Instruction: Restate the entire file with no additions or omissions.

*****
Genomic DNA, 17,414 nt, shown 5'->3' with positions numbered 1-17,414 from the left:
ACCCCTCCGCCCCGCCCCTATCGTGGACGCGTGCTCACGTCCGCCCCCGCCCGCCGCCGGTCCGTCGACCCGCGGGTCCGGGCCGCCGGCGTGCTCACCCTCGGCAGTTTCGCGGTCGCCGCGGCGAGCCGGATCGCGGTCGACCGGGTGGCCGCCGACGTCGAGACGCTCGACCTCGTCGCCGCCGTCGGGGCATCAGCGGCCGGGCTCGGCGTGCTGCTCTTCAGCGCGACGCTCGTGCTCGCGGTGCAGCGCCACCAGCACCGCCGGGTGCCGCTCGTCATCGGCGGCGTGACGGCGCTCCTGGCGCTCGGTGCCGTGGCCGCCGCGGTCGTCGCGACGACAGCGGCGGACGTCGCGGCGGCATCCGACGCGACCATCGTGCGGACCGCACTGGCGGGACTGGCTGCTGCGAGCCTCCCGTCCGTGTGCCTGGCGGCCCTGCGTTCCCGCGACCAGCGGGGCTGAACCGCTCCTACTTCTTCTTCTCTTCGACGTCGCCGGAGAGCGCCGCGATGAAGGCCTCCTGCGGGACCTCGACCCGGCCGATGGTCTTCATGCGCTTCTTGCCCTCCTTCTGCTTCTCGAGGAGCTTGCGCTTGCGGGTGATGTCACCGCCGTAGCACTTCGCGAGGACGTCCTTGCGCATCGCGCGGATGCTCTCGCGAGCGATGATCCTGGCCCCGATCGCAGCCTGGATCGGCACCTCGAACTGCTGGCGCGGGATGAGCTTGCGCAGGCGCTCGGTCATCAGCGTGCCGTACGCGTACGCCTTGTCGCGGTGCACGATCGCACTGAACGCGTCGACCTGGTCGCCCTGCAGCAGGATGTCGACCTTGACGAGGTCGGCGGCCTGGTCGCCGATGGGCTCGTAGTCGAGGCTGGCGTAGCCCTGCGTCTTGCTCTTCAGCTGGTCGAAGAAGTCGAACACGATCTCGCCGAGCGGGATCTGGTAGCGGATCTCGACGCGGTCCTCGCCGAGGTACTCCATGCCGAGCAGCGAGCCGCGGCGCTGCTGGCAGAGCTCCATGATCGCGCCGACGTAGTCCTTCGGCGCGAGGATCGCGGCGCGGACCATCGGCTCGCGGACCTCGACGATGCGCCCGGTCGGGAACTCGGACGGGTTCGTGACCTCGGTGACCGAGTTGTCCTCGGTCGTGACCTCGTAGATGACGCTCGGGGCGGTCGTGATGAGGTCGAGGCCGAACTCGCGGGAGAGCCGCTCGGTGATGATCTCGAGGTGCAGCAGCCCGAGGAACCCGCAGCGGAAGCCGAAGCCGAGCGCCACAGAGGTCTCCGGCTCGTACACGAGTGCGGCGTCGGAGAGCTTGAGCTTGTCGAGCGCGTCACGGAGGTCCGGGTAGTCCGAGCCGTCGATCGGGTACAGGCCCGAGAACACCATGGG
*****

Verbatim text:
Genomic DNA, 17,414 nt, shown 5'->3' with positions numbered 1-17,414 from the left:
ACCCCTCCGCCCCGCCCCTATCGTGGACGCGTGCTCACGTCCGCCCCCGCCCGCCGCCGGTCCGTCGACCCGCGGGTCCGGGCCGCCGGCGTGCTCACCCTCGGCAGTTTCGCGGTCGCCGCGGCGAGCCGGATCGCGGTCGACCGGGTGGCCGCCGACGTCGAGACGCTCGACCTCGTCGCCGCCGTCGGGGCATCAGCGGCCGGGCTCGGCGTGCTGCTCTTCAGCGCGACGCTCGTGCTCGCGGTGCAGCGCCACCAGCACCGCCGGGTGCCGCTCGTCATCGGCGGCGTGACGGCGCTCCTGGCGCTCGGTGCCGTGGCCGCCGCGGTCGTCGCGACGACAGCGGCGGACGTCGCGGCGGCATCCGACGCGACCATCGTGCGGACCGCACTGGCGGGACTGGCTGCTGCGAGCCTCCCGTCCGTGTGCCTGGCGGCCCTGCGTTCCCGCGACCAGCGGGGCTGAACCGCTCCTACTTCTTCTTCTCTTCGACGTCGCCGGAGAGCGCCGCGATGAAGGCCTCCTGCGGGACCTCGACCCGGCCGATGGTCTTCATGCGCTTCTTGCCCTCCTTCTGCTTCTCGAGGAGCTTGCGCTTGCGGGTGATGTCACCGCCGTAGCACTTCGCGAGGACGTCCTTGCGCATCGCGCGGATGCTCTCGCGAGCGATGATCCTGGCCCCGATCGCAGCCTGGATCGGCACCTCGAACTGCTGGCGCGGGATGAGCTTGCGCAGGCGCTCGGTCATCAGCGTGCCGTACGCGTACGCCTTGTCGCGGTGCACGATCGCACTGAACGCGTCGACCTGGTCGCCCTGCAGCAGGATGTCGACCTTGACGAGGTCGGCGGCCTGGTCGCCGATGGGCTCGTAGTCGAGGCTGGCGTAGCCCTGCGTCTTGCTCTTCAGCTGGTCGAAGAAGTCGAACACGATCTCGCCGAGCGGGATCTGGTAGCGGATCTCGACGCGGTCCTCGCCGAGGTACTCCATGCCGAGCAGCGAGCCGCGGCGCTGCTGGCAGAGCTCCATGATCGCGCCGACGTAGTCCTTCGGCGCGAGGATCGCGGCGCGGACCATCGGCTCGCGGACCTCGACGATGCGCCCGGTCGGGAACTCGGACGGGTTCGTGACCTCGGTGACCGAGTTGTCCTCGGTCGTGACCTCGTAGATGACGCTCGGGGCGGTCGTGATGAGGTCGAGGCCGAACTCGCGGGAGAGCCGCTCGGTGATGATCTCGAGGTGCAGCAGCCCGAGGAACCCGCAGCGGAAGCCGAAGCCGAGCGCCACAGAGGTCTCCGGCTCGTACACGAGTGCGGCGTCGGAGAGCTTGAGCTTGTCGAGCGCGTCACGGAGGTCCGGGTAGTCCGAGCCGTCGATCGGGTACAGGCCCGAGAACACCATGGG